Theory suggests there are two equilibria because transit is a positive feedback system (and the primary competing mode, automobiles, is a negative feedback system). The more transit riders, the more revenue, the higher the rate of buses (or trains) per hour (and the better the service, as with more riders, express and other services can be offered). At high levels of ridership (relatively high mode shares), losing a few riders because of small random exogenous shock, or even a bus-full will not be noticed in the travel times (schedule delays) of the remaining riders. At medium levels of ridership, losing just enough riders to result in service cutbacks will have a noticed effect on headways and thus schedule delays, driving transit ridership down further. This is the vicious circle that has destroyed transit in most of the US. As students of systems theory know, vicious circles are just virtuous circles in reverse. An exogenous shock increasing transit use should increase supply provided, reducing waits, and thus further increasing use. We imagine this might be a sharp sudden increase in the price of fuel. This only happens if the supply system is responsive, which typically happens with free markets, but not necessarily under government management.
So in a world where people do have the ability to have an automobile, either many travelers (in a narrowly-defined market) almost always use transit, and the frequency is high (the case for selected to origins to well-served activity centers), or almost no one does (the case almost everywhere else).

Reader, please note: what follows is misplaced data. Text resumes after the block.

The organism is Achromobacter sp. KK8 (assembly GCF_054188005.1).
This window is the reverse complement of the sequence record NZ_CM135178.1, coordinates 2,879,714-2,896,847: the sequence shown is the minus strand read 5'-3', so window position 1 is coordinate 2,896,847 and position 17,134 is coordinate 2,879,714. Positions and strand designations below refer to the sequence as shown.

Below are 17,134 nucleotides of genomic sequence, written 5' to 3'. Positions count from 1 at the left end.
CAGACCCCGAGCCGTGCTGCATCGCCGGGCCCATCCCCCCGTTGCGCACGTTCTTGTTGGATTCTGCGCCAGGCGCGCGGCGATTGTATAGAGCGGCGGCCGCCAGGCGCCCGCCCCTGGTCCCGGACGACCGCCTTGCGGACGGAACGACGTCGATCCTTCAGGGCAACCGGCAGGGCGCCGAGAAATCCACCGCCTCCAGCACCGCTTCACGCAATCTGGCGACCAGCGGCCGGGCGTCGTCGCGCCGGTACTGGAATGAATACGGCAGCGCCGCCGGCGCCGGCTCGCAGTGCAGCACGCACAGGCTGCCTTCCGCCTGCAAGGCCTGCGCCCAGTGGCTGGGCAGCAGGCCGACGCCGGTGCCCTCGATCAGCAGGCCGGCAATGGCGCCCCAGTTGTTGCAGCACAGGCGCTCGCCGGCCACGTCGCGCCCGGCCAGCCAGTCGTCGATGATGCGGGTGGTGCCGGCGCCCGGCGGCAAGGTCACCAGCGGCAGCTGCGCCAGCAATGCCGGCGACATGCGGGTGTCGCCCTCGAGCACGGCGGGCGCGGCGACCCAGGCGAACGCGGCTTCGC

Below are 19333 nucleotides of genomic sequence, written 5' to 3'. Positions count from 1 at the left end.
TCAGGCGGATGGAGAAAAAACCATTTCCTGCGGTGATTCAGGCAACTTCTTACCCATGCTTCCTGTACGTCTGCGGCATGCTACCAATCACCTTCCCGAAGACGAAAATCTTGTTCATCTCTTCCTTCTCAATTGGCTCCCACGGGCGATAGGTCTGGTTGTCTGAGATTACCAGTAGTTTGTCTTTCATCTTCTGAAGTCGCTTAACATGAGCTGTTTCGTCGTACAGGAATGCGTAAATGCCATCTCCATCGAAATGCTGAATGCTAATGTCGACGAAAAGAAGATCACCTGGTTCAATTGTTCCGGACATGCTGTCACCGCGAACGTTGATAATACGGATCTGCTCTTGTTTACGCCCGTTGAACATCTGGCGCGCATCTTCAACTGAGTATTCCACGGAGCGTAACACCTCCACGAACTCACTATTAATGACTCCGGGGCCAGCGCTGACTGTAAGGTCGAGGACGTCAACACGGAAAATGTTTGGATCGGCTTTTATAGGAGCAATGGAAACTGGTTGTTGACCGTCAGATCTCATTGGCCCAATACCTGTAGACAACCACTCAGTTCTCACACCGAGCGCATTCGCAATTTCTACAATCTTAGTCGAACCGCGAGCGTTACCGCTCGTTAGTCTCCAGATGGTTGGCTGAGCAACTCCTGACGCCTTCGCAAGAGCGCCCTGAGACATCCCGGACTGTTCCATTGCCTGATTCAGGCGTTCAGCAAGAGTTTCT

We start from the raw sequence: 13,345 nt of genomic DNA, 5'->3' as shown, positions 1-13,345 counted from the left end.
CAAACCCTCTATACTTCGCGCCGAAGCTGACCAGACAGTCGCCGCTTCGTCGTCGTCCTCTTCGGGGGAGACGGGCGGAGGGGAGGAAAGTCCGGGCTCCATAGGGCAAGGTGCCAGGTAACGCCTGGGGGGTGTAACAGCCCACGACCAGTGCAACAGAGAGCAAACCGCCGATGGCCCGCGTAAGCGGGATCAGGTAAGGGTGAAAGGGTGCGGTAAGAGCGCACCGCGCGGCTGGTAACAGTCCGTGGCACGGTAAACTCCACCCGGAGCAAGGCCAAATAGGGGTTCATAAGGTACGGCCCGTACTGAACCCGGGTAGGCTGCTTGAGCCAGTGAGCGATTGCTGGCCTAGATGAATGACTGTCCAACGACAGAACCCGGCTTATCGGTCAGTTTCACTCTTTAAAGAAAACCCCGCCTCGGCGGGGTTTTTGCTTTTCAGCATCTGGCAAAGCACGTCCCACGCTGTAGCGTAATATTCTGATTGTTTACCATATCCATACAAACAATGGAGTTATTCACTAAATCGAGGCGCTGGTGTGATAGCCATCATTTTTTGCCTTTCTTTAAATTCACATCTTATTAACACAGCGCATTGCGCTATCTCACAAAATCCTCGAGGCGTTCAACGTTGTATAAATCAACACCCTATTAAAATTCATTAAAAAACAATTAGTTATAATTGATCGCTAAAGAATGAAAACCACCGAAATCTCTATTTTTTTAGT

This says to me, fixed-route transit investment should be highly, highly focused in markets (OD pairs) where it is, or can cost effectively and financially sustainably become, the dominant carrier.
The transit goal should be reframed.
Transit is not competing to double its regional mode share for all trips from 1.5 to 3 percent. It is competing to increase its mode share in specific markets from 40 percent to 60 percent to 80 percent, and to add markets where it can dominate. (Regional mode share might be a byproduct of that, but it is an improper goal). Otherwise, the service is spread out like peanut butter and does nothing well.
To be clear, we cannot put the genie back in the bottle. As a society, almost all new urban form since the 1920s has been climbing up Mt. Auto and down Mt. Transit. Every change we make to the network to make it more convenient for cars makes it less convenient for transit. Every change in land use adapted to the automobile is maladapted to an environment served by transit. It would probably take another century of concerted effort to reverse this, and there is no evidence that efforts are concerted.
Yet, there remain markets, mostly those that existed before the 1920s, where transit is competitive, and even dominant. Instead of chasing butterflies, transit systems should focus on its dominant and dominatable markets, and play to its strengths. Everyone can think of local butterflies that are diffusing rather than concentrating transit’s attention.